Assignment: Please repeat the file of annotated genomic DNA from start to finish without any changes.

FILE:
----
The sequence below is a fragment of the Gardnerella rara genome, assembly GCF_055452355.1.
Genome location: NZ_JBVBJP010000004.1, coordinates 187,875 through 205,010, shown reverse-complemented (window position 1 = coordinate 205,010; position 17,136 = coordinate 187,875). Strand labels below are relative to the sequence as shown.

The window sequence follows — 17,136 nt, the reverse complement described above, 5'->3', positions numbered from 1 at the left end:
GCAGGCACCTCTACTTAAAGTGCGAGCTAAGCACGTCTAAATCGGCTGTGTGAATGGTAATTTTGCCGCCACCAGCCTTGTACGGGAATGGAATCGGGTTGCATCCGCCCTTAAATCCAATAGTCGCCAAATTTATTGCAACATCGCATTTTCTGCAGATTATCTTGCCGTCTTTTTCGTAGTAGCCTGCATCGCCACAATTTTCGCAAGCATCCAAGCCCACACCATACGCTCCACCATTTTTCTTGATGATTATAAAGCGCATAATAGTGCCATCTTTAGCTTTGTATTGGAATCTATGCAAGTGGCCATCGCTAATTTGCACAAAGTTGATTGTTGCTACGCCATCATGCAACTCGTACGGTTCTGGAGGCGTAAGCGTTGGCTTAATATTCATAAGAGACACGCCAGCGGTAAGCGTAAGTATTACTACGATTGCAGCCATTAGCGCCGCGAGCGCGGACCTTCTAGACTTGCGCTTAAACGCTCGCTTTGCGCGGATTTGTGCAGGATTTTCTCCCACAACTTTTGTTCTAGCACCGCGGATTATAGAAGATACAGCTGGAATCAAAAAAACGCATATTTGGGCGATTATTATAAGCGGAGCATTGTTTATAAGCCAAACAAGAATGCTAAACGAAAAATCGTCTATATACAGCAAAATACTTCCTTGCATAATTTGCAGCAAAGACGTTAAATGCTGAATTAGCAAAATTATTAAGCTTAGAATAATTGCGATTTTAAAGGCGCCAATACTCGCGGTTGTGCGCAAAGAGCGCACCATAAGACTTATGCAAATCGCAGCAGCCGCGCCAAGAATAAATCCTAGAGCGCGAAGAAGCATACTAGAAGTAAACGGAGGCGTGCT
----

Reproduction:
The sequence below is a fragment of the Gardnerella rara genome, assembly GCF_055452355.1.
Genome location: NZ_JBVBJP010000004.1, coordinates 187,875 through 205,010, shown reverse-complemented (window position 1 = coordinate 205,010; position 17,136 = coordinate 187,875). Strand labels below are relative to the sequence as shown.

The window sequence follows — 17,136 nt, the reverse complement described above, 5'->3', positions numbered from 1 at the left end:
GCAGGCACCTCTACTTAAAGTGCGAGCTAAGCACGTCTAAATCGGCTGTGTGAATGGTAATTTTGCCGCCACCAGCCTTGTACGGGAATGGAATCGGGTTGCATCCGCCCTTAAATCCAATAGTCGCCAAATTTATTGCAACATCGCATTTTCTGCAGATTATCTTGCCGTCTTTTTCGTAGTAGCCTGCATCGCCACAATTTTCGCAAGCATCCAAGCCCACACCATACGCTCCACCATTTTTCTTGATGATTATAAAGCGCATAATAGTGCCATCTTTAGCTTTGTATTGGAATCTATGCAAGTGGCCATCGCTAATTTGCACAAAGTTGATTGTTGCTACGCCATCATGCAACTCGTACGGTTCTGGAGGCGTAAGCGTTGGCTTAATATTCATAAGAGACACGCCAGCGGTAAGCGTAAGTATTACTACGATTGCAGCCATTAGCGCCGCGAGCGCGGACCTTCTAGACTTGCGCTTAAACGCTCGCTTTGCGCGGATTTGTGCAGGATTTTCTCCCACAACTTTTGTTCTAGCACCGCGGATTATAGAAGATACAGCTGGAATCAAAAAAACGCATATTTGGGCGATTATTATAAGCGGAGCATTGTTTATAAGCCAAACAAGAATGCTAAACGAAAAATCGTCTATATACAGCAAAATACTTCCTTGCATAATTTGCAGCAAAGACGTTAAATGCTGAATTAGCAAAATTATTAAGCTTAGAATAATTGCGATTTTAAAGGCGCCAATACTCGCGGTTGTGCGCAAAGAGCGCACCATAAGACTTATGCAAATCGCAGCAGCCGCGCCAAGAATAAATCCTAGAGCGCGAAGAAGCATACTAGAAGTAAACGGAGGCGTGCT